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Founded on the left bank of the Rhine by Agrippa (oppidum Ubiorum) in 38 B.C. (not 19) on a site bearing traces of Neolithic and Iron Age settlements. Later (8 B.C.? A.D. 5?) an ara Romae et Augusti was built for the future province of Germania, whence the city's name (Ara Ubiorum). Nearby was a camp for two legions, I and XX (A.D. 14; up to A.D. 9, probably XIX and XVII). Towards the end of Tiberius' reign the legions were transferred to Neuss and Bonn, but the Rhine fleet (Classis Germanica) remained near Cologne-Alteburg where its camp has been excavated. In A.D. 50 the city was made a colony (Colonia Claudia Ara Agrippinensium) at the instigation of the empress Agrippina, and acquired a city wall.

The only fortress involved in the Batavian revolt under Civilis, it was the seat of the governor of Germania Inferior, and the residence of the Gallic emperor in the 3d c. A.D., as well as a center of trade and industry (glass, pottery, goldsmiths' work, the minting of coins). In 310 Constantine erected the bridge over the Rhine with a fortified bridgehead, Divitia, on the opposite bank (now called Deutz). The city did not fall into Frankish hands until after 450; it became the residence of King Sigibert the Elder and from A.D. 507 on was part of Chlodwig's kingdom.

The site of the Roman colony in the center of the modern city has long been known, especially the city wall of the period after A.D. 50, large sections of which are still standing (a Roman tower on the NW corner and parts of the NW and S wall). Its irregular perimeter marks the limits of a natural plateau. The present-day streets correspond in large measure to the Roman ones, in particular the Hohestrasse, which lies exactly over the cardo maximus and until the 19th c. also went through the Roman N gate. The cardines are oriented directly N, but the decumani diverge several degrees to the NE, presumably in the direction that the sun rose on the birthday of the emperor Augustus.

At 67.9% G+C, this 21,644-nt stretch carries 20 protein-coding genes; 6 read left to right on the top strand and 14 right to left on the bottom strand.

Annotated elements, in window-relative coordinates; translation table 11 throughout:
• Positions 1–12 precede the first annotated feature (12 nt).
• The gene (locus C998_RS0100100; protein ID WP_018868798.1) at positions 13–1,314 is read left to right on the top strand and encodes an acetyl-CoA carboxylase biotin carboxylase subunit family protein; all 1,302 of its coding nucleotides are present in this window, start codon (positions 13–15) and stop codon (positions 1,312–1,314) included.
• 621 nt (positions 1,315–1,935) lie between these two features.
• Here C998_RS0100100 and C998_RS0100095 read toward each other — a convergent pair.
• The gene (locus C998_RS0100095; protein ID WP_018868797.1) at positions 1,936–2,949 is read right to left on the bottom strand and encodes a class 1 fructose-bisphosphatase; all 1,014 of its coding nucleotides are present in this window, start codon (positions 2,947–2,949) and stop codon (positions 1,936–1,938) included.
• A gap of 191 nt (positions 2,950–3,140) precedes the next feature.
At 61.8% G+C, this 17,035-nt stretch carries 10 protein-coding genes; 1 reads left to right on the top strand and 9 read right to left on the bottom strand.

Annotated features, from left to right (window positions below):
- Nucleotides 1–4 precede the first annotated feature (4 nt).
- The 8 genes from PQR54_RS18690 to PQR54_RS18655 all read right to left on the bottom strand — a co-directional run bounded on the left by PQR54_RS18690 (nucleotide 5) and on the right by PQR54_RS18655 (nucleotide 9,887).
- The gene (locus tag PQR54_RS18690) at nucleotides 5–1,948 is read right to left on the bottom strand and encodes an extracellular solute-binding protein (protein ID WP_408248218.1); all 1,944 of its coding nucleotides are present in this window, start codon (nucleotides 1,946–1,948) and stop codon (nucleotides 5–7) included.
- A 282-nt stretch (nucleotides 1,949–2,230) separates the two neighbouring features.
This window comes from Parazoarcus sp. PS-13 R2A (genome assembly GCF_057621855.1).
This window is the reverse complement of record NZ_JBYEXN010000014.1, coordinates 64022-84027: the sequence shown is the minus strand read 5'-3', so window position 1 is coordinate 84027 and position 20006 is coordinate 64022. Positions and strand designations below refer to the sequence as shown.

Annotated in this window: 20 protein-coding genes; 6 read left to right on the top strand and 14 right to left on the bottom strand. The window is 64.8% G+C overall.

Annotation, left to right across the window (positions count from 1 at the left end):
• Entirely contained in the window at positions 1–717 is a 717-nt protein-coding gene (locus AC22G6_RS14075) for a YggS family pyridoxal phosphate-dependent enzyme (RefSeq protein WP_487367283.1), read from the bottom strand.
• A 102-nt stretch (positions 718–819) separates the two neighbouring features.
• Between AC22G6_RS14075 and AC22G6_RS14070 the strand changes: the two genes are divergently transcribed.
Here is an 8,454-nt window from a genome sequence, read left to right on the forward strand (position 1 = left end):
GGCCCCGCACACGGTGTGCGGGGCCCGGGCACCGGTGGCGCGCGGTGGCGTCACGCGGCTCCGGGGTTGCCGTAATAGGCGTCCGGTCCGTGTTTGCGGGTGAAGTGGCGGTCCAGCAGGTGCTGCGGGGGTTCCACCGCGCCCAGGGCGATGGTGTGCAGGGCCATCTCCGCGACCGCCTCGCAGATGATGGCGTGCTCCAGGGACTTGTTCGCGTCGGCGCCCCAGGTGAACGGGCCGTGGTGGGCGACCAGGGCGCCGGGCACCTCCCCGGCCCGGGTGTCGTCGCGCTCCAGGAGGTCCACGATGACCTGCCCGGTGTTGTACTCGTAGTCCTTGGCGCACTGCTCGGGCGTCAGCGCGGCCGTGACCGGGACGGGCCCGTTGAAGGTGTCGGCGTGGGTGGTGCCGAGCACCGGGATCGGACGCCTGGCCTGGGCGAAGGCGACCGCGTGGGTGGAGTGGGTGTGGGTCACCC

After a peristyle house with a mosaic of Dionysus was discovered in the NE corner of the colony, at the Cathedral, further excavations revealed the entire area: streets, houses, a Mithraeum, subterranean shrines to the Matrones (indigenous female idols of mother goddess type), a temple of Mercury-Augustus, and finally the Roman and Frankish Bishop's Church beneath the cathedral. Much of these remains has been preserved below ground.

In the SW corner of the colony the capitol temple, below the church known as Maria im Kapitol, has proved to be a temple of orthodox type with its own temenos wall, built shortly after A.D. 50. The praetorium, roughly in the middle of the city's river front, lies beneath the Rathaus and may be visited. Adjoining it to the S is a large hall with a hypocaust and great apse on its long E side. This structure, which is being included in the ruins preserved underground, corresponds in size and purpose to the Palastaula (known as the Basilica) at Trier, but is ca. 100 years older (early 3d c. A.D.). The baths in the center of the city include a semicircular caldarium with a diameter of 25 m, and date from the 1st c. A.D.

The site of the Ara Ubiorum has not yet been found. The oppidum has been presumed to be close to the colony (Tac., Ann. 12.27: Agrippina . . . in oppidum Ubiorum, in quo genita erat, veteranos coloniamque deduci impetrat), but the latest excavations have shown that the two-legion camp may possibly lie under the town. Discoveries include an embankment, traces of rows of tents, and the graffito PRIN(ceps) LEG(ionis) XIX.

One monument remaining from the period of the Ubii is a high pedestal, 9 by 9 m, that originally supported a column. It may have served as a lighthouse at the harbor entrance, and is the earliest example of ashlar technique N of the Alps. In A.D. 50 it was included in the SW corner of the city wall.

Monuments outside the Roman colony that can still be seen include: the E gate of the Deutz fort (early 4th c. A.D.); the extensive excavations under the St. Severin Church; a pagan and Christian cemetery on the road to Bonn with a cemetery church that developed through various stages into the present-day basilica; the St. Ursula Church on the road to Neuss, originally a cemetery basilica with 11 loculi; the St. Gereon Church in the NW part of the city, whose late Roman core can still be seen but which apparently goes back not to the time of Constantine but to that of his sons; and finally, W of Cologne on the Roman road to Jülich, the Weiden burial chamber containing a sarcophagus and busts of the deceased persons.


R. Schultze et al., “Colonia Agrippinensis,” BonnJbb 98 (1895); 1. Klinkenberg, Das römische Köln, Die Kunstdenkmäler der Stadt Köln 2 vols. (1906); id., “Die Stadtanlage des römischen Köln und die Limitation des Ubierlandes,” BonnJbb 140-41 (1936) 259ff; F. Fremersdorf, “Neue Beiträge zur Topographie des römischen Köln,” Romisch-Germanische Forschungen (RGKomm) 18 (1950); O. Doppelfeld, “Das Praetorium unter dem Kölner Rathaus,” Neue Ausgrabungen in Deutschland (1958) 313ff; id., “Die Ausgrabung unter dem Kölner Dom,” ibid. 322ff; id., ed., Römer am Rhein, Ausstellungskatalog (1967); Rom am Dom Ausstellungskatalog (1970); P. La Baume, Colonia Agrippinensis (1965).


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